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Does platelet-rich fibrin aid cuff repair?

By Mary Ann Porucznik

In a prospective, randomized study, the addition of platelet-rich fibrin matrix (PRFM) during arthroscopic repair of the rotator cuff did not significantly improve perioperative morbidity or clinical results, according to a paper presented at the 2010 AAOS Annual Meeting.

“Early, anecdotal studies have suggested both improved healing rates and improvement in perioperative morbidity with PRFM,” said study author Stephen C. Weber, MD, ‘but within the power of this study, PRFM was not shown to significantly improve perioperative morbidity and early follow-up did not show significant improvement in structural integrity.”

Arthroscopic cuff repair remains problematic

Addition of platelet-rich fibrin matrix doesn’t improve clinical results

In a prospective, randomized study, the addition of platelet-rich fibrin matrix (PRFM) during arthroscopic repair of the rotator cuff did not significantly improve perioperative morbidity or clinical results, according to a paper presented at the 2010 AAOS Annual Meeting.

“Early, anecdotal studies have suggested both improved healing rates and improvement in perioperative morbidity with PRFM,” said study author Stephen C. Weber, MD, “but within the power of this study, PRFM was not shown to significantly improve perioperative morbidity, and early follow-up did not show significant improvement in structural integrity.”

Surgical management of the rheumatoid elbow.

Many patients with rheumatoid arthritis demonstrate elbow involvement that may limit upper extremity function, usually within 5 years of disease onset. Initial management consists of nonsurgical measures that address synovitis and capsular inflammation in an effort to diminish pain and maintain elbow range of motion. Disease progression may result in articular damage and ligamentous compromise, causing increased symptoms, elbow instability, and functional debilitation. For patients unresponsive to nonsurgical management, open or arthroscopic synovectomy may provide relief of symptoms. For those with more advanced disease, elbow arthroplasty is a reasonable alternative. Advancements in prosthetic technology and surgical techniques allow elbow arthroplasty to be reliably performed in patients with severe rheumatoid arthritis of the elbow.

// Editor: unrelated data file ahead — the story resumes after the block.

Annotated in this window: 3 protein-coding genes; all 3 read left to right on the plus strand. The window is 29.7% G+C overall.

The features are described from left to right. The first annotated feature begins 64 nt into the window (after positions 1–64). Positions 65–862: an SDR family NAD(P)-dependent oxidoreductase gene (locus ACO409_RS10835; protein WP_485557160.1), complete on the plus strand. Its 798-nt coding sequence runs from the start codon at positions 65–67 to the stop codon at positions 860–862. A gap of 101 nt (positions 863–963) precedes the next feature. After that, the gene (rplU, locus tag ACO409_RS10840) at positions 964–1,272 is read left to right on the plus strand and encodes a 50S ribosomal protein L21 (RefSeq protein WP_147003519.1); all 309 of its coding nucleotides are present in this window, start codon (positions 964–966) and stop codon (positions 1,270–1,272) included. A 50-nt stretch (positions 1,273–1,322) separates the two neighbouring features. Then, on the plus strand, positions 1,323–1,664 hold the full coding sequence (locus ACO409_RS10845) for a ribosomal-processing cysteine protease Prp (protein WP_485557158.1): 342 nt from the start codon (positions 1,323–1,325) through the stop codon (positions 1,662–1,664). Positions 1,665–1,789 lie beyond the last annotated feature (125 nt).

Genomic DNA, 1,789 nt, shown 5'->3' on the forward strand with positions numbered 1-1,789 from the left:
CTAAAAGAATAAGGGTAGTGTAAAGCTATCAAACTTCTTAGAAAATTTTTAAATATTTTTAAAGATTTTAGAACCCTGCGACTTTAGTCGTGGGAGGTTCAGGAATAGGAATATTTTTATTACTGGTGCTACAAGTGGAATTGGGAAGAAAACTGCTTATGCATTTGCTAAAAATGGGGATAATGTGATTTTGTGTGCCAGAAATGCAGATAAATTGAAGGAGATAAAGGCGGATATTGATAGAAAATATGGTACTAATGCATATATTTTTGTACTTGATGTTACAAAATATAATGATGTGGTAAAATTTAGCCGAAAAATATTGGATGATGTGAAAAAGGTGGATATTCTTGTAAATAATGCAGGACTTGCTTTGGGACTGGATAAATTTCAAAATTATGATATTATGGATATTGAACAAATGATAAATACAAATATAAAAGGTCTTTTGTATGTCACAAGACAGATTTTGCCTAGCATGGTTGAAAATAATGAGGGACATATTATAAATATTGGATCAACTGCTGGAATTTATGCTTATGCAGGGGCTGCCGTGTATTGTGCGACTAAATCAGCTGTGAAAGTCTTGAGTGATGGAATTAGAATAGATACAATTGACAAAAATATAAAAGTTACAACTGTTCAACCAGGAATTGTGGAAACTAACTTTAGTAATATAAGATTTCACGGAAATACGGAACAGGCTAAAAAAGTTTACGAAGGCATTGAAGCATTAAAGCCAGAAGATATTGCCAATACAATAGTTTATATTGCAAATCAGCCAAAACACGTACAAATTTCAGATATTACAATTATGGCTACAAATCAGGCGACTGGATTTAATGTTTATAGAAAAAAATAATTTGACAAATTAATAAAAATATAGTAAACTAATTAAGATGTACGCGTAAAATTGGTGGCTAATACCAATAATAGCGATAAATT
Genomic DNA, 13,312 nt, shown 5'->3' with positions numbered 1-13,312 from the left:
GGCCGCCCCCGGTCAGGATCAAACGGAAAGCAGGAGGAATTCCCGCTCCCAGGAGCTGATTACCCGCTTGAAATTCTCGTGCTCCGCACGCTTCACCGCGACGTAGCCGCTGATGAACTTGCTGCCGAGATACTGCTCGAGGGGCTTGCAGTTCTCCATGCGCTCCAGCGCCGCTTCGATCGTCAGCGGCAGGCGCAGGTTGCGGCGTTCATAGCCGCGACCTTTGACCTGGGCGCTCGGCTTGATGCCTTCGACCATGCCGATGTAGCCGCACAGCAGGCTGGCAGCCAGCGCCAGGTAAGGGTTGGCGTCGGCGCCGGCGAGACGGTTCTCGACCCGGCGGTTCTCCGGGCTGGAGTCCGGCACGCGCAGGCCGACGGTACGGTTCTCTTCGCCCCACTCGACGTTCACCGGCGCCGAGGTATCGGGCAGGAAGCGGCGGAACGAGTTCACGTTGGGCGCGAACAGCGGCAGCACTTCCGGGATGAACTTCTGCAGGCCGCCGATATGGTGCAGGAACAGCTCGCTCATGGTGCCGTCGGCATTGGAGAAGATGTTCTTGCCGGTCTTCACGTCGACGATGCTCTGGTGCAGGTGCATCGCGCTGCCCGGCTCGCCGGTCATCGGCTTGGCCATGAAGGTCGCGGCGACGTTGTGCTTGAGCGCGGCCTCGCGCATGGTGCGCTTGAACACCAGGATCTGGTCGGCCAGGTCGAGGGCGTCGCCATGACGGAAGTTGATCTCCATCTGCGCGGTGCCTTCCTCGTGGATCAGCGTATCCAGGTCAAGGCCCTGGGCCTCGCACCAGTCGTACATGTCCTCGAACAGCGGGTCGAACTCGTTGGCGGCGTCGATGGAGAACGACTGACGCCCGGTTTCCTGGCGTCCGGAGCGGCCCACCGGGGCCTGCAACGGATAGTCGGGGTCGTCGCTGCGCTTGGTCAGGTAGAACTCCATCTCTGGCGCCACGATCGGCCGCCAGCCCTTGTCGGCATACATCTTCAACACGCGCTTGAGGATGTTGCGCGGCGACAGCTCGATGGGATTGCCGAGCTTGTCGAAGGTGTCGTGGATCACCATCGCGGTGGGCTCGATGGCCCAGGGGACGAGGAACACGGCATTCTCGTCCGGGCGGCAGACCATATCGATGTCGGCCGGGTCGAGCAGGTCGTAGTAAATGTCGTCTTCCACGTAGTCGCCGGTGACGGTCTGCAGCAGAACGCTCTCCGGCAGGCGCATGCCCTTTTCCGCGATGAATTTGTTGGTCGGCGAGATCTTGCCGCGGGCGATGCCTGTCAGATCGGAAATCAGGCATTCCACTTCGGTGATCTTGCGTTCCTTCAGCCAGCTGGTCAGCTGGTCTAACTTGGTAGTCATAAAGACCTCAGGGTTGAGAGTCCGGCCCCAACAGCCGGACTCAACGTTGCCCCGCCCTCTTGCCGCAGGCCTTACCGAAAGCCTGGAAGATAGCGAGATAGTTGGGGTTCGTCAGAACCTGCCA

Study Finds No Benefits for PRFM in Rotator Cuff Surgery

Level I study found no significant improvement in outcomes

Terry Stanton

In his presentation on “Platelet-rich Plasma (PRP) in Rotator Cuff Surgery: Good, Bad and Inconsequential,” at the 2012 annual meeting of the Arthroscopy Association of North America (AANA), Stephen C. Weber, MD, of Sacramento Knee & Sports Medicine, reviewed the available studies on PRP and rotator cuff repair and stated that so far the evidence does not demonstrate efficacy.

Meetings and Course Listings

Listed below are upcoming continuing medical education (CME) courses and orthopaedic meetings (June through September). For more information about AAOS-sponsored courses, contact the AAOS customer service department at (800) 626-6726 or visit the CME course section of the AAOS Web site.

For more information about other CME courses or orthopaedic meetings listed, contact the source provided.

Meetings and courses sponsored by Board of Specialty Societies members and regional orthopaedic organizations may be listed in the print version of AAOS Now. Send information, including contact name and e-mail address, to AAOS Now, 6300 N. River Rd., Rosemont, Ill. 60018-4262; fax: (847) 823-8033; e-mail: aaoscomm@aaos.org

Meetings and Course Listings

Listed below are upcoming continuing medical education (CME) courses and orthopaedic meetings (May through September). For more information about AAOS-sponsored courses, contact the AAOS customer service department at (800) 626-6726 or visit the CME course section of the AAOS Web site.

For more information about other CME courses or orthopaedic meetings listed, contact the source provided.

Meetings and courses sponsored by Board of Specialty Societies members and regional orthopaedic organizations may be listed in the print version of AAOS Now. Send information, including contact name and e-mail address to: